Nelson's 1963 chrome-rimmed Sling sofa, which also makes an appearance in the MoMA book, hasn't fared as well. "We discontinued it more than 10 years ago because the manufacturer of one of the main parts—the sling—went out of business," VanderKooi says. But surely, in an age of rapid prototyping, there might be another way to source the part? "The sofa had a low volume potential, not enough to justify the tooling costs," he explains. "We have to ask ourselves questions like, 'Will it enhance the Herman Miller brand and generate enough press that we won't mind if it just breaks even? Is it a favorite of what I call 'classics fanatics,' an informal focus group we have of the really dedicated retailers and designers? How long would the development time be? Are the costs of the material skyrocketing, and would it be too financially volatile to reintroduce? How many knockoffs are already out there?"
Ah, knockoffs: the great conundrum. Some claim they are the ultimate homage, a tribute to a piece's iconic status. But in many cases, prolific copycatting can overshadow the significance of an original design. "To an extent, these designs are seen as almost generic," says Daniel Sachs, CEO of Proventus, the Swedish company that in 1992 took ownership of the Finnish manufacturer Artek. He's referring to classic Alvar Aalto pieces that have served as the basis for best-selling items at Ikea, from the Poäng armchair to the Frosta stool. "A lot of people recognize Aalto pieces without realizing where they come from. People have seen them for so long, they become a part of our common cultural heritage, but it's very important to respect the way they were originally produced."
Indeed, the quality of original bentwood pieces by the likes of Aalto, Bruno Mathsson, and Charles Eames is impossible to reproduce; with vintage versions of those Eames pieces still fetching outrageous prices at auction, though, the antiques market could eventually make all of these concerns moot and encourage more manufacturers to venture into revivals. A living, eloquent designer can help speed the process. "I'm here, I'm visible, I'm accessible, I'm having fun, and the press likes me," reports Vladimir Kagan, age 80, who has spent the past decade reviving 50 years of past projects. "One of my 1950s Serpentine sofas brought $192,000 at a Christie's auction," he says, "and now I'm making new ones that go for $1,699 at Room & Board."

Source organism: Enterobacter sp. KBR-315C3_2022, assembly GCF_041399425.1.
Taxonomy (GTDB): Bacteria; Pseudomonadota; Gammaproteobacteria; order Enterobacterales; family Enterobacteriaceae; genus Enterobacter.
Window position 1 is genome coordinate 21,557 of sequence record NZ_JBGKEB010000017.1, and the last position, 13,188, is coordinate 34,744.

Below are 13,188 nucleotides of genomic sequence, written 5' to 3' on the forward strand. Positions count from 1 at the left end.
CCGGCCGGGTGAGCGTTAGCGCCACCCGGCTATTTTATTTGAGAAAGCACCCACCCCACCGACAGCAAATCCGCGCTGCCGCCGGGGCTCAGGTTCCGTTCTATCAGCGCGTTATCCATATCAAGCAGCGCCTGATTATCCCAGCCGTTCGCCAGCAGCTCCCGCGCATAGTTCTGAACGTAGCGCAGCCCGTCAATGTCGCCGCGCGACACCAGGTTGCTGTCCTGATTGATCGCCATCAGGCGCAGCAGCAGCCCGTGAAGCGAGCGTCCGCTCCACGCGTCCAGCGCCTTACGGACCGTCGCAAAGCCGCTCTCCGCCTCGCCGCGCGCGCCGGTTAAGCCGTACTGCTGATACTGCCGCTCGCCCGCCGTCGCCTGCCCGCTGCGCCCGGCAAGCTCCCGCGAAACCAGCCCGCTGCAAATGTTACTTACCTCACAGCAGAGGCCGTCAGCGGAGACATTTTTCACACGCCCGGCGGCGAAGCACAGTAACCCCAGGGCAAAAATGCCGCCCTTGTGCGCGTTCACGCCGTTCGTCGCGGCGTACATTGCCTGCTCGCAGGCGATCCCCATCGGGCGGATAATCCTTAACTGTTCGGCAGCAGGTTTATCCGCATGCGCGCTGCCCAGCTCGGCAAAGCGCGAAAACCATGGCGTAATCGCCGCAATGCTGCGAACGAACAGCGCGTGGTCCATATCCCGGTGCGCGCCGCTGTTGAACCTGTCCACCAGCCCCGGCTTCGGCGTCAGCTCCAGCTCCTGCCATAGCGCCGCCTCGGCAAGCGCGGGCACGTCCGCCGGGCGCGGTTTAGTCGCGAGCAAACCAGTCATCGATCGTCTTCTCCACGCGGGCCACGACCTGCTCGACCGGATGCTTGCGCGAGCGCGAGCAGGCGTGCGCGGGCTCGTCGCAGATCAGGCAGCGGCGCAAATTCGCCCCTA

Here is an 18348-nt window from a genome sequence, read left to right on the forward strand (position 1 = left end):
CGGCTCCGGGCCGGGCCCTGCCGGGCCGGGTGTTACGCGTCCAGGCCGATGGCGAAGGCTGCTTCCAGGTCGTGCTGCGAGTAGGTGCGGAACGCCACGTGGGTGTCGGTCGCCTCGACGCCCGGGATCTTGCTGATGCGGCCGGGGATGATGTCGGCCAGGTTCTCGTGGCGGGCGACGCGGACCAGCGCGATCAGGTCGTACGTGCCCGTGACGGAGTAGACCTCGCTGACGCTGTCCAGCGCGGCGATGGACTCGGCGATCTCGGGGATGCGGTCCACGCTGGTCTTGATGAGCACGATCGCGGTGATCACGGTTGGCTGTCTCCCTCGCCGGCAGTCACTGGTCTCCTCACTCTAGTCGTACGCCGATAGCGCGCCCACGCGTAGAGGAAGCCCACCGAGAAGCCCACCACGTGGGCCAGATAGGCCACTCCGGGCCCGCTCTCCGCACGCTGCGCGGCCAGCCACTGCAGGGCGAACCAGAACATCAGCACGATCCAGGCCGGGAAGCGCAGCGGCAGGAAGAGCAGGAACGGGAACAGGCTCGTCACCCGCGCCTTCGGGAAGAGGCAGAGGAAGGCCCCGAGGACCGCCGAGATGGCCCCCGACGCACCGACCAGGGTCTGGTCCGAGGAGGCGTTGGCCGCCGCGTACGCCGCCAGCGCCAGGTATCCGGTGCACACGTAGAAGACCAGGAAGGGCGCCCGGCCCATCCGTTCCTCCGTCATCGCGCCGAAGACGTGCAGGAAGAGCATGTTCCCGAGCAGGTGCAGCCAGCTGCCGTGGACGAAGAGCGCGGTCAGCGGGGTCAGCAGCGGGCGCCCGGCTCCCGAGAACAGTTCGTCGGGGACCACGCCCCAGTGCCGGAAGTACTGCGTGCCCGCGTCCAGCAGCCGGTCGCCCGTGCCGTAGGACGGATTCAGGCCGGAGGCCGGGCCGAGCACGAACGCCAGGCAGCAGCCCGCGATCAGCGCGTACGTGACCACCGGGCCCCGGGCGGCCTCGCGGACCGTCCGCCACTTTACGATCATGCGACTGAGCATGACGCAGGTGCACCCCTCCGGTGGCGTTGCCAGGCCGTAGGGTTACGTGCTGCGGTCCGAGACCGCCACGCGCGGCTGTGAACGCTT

Nonagenarian Jens Risom finds himself in a similar situation. In 1941, the Danish-born designer became the first non-staffer to design for Knoll, and in recent years, the company has revived his amoeba-shaped tables and webbed chairs, making Risom eager for more reincarnations. "I watch my pieces sell well on eBay, and in some cases it's something I did as a special order 50 years ago and can barely remember," he says. "I know a lot of those things would sell again if they were made at a reasonable price, if I could find a manufacturer who would be enthusiastic and promote it right." Then again, maybe Risom shouldn't start pounding the pavement just yet. In this industry, as Kagan puts it, "No amount of careful planning can replace dumb luck."